What’s in store for federal pay and benefits if Ryan becomes speaker? A likely hit.

Federal Eye

What’s in store for federal pay and benefits if Ryan becomes speaker? A likely hit.

Federal Diary

By Joe Davidson October 20 at 6:13 PM

As the “will he, won’t he” game swirls around Rep. Paul Ryan’s decision to be or not to be speaker of the House, one question looms for the federal worker — what does it mean for me?

The answer – a potential hit on your pocketbook.

Rep. Paul Ryan (R-Wis.) listens on Capitol Hill in Washington in February 2014. (J. Scott Applewhite/AP)

Unlike so much of what passes for news in Washington, this isn’t just speculation. Ryan, a Wisconsin Republican, left an unambiguous record during his four years as chairman of the House Budget Committee.

During that tenure, which ended in January, Ryan led the House in approving legislation that would effectively cut federal employees’ pay by forcing them to contribute more toward pensions with no increase in benefits, kill a retirement program for certain government staffers and eliminate student loan reimbursements. In his budget plans for fiscal years 2012 and 2013, Ryan pushed for even longer federal pay freezes than the three-year basic pay freeze initiated by President Obama. Additionally, Ryan repeatedly sought to reduce the number of federal employees through attrition. Feds were saved when many of his proposals were not adopted by the Senate, then controlled by Democrats.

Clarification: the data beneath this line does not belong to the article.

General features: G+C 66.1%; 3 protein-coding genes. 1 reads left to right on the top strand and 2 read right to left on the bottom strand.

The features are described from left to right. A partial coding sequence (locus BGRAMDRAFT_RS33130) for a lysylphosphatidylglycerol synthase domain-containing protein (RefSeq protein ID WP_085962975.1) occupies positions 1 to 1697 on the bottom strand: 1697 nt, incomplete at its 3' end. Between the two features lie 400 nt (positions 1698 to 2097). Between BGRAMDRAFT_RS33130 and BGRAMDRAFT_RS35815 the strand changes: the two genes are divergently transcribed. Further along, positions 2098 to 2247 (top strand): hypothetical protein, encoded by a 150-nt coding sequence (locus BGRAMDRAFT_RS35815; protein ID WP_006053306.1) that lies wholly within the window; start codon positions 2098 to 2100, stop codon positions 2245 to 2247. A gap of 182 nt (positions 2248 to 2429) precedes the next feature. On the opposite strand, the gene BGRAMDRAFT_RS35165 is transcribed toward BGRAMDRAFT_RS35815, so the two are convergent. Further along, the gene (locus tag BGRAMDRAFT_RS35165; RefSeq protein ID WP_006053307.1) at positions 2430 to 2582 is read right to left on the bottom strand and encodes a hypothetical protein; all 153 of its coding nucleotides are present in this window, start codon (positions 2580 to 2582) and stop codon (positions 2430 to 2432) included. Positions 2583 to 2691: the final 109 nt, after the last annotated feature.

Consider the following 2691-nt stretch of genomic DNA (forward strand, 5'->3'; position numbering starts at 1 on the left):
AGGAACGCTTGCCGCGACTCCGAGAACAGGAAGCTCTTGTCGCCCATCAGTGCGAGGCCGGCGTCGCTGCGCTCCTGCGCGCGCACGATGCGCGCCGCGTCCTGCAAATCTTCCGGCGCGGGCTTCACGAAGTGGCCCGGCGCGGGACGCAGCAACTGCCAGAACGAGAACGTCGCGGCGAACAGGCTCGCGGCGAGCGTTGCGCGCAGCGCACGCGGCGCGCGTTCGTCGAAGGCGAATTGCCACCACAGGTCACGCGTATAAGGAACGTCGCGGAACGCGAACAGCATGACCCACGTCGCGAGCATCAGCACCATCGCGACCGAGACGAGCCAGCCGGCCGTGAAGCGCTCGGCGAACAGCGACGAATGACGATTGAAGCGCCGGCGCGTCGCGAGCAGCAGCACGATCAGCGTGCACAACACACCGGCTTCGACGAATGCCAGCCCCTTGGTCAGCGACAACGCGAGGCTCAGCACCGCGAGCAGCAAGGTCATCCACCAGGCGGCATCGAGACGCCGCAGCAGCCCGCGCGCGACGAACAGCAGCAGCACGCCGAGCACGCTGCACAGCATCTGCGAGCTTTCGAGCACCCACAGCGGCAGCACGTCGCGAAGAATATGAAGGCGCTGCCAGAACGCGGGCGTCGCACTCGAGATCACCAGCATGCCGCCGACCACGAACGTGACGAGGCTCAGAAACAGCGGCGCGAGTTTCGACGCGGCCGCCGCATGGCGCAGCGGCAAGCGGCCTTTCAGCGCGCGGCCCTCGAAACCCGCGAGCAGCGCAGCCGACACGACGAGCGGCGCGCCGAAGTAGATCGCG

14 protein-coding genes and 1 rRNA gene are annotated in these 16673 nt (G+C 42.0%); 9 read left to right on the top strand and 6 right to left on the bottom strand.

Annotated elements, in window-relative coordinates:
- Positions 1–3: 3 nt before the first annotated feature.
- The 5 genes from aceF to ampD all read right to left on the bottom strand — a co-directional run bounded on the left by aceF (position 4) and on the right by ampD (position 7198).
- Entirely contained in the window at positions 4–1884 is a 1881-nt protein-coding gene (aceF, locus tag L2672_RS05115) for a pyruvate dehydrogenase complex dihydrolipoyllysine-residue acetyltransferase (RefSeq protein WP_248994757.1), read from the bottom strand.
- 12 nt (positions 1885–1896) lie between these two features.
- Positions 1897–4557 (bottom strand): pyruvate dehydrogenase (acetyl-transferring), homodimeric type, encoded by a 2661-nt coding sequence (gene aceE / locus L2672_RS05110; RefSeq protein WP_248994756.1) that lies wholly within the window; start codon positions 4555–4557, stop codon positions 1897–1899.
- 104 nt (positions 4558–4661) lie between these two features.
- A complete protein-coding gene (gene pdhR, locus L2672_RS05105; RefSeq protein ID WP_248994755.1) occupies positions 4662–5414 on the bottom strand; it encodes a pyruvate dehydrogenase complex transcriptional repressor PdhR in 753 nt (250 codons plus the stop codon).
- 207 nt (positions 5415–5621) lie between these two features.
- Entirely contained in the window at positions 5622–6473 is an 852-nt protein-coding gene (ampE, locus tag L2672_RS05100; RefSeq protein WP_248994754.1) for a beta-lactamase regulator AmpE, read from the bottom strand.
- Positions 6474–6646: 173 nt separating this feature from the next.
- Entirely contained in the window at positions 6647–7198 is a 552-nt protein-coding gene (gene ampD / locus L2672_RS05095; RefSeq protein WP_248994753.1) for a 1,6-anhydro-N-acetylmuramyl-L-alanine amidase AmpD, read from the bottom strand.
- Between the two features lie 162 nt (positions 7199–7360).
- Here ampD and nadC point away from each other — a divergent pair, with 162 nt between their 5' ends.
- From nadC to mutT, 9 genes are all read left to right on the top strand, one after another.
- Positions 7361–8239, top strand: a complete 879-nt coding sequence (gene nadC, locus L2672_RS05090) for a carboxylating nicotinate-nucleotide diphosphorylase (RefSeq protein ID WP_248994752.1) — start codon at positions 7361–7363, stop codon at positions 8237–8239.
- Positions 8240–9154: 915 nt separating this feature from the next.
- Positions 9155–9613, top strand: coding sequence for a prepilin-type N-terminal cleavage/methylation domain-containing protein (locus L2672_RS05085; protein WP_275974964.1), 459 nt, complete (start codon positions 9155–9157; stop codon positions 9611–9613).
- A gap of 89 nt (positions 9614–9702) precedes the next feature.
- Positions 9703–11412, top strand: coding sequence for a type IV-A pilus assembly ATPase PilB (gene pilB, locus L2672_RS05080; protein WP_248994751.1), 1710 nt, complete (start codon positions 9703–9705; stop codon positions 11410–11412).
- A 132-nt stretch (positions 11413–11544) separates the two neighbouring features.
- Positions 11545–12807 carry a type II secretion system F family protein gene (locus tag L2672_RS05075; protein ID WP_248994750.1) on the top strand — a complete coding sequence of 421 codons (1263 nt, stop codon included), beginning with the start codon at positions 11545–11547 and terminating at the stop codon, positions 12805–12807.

Ryan’s votes have earned him failing grades on voting scorecards tabulated by federal employee organizations. In recent tallies, the American Federation of Government Employees scored him zero for failing to agree with the organization’s legislative positions a single time. He did a little better with the National Treasury Employees Union, 10 percent, and the National Active and Retired Federal Employees Association (NARFE) with 15 percent. Continue reading “What’s in store for federal pay and benefits if Ryan becomes speaker? A likely hit.”

Look for Lawmakers to Again Target Feds’ Benefits

Look for Lawmakers to Again Target Feds’ Benefits

Architect of the Capitol

Amid all the tumult in the House, Congress still faces a series of deadlines and must-pass bills, and federal employees’ pay and benefits could once again be on the chopping block.

The date foremost on the minds of federal workers is Dec. 11, when the current stopgap funding measure will expire and Congress must once again act to stave off a government shutdown. Leaders on Capitol Hill are currently engaged in budget negotiations to lift sequester caps and set top-line spending levels. But in order to raise the funding for federal agencies above the anemic levels created by the 2011 Budget Control Act, lawmakers and President Obama must agree on ways to offset the costs.

In 2013, Rep. Paul Ryan, R-Wis., and Sen. Patty Murray, D-Wash., agreed to break sequester caps in fiscal 2014 and 2015. To offset those expenses, the Ryan-Murray budget deal — among other provisions — raised the amount that new federal employees must contribute to their pension funds to 4.4 percent of their paychecks. Initially, Republicans fought to apply the change to current feds, but Democrats successfully fended off that effort.

Continue reading “Look for Lawmakers to Again Target Feds’ Benefits”

Will Republicans Target Feds With a Return to the Ryan Budget?

Will Republicans Target Feds With a Return to the Ryan Budget?

Rep. Paul Ryan, R-Wis., is no longer chairman of the Budget Committee, but the cuts to federal workers' benefits in his past proposals might live on.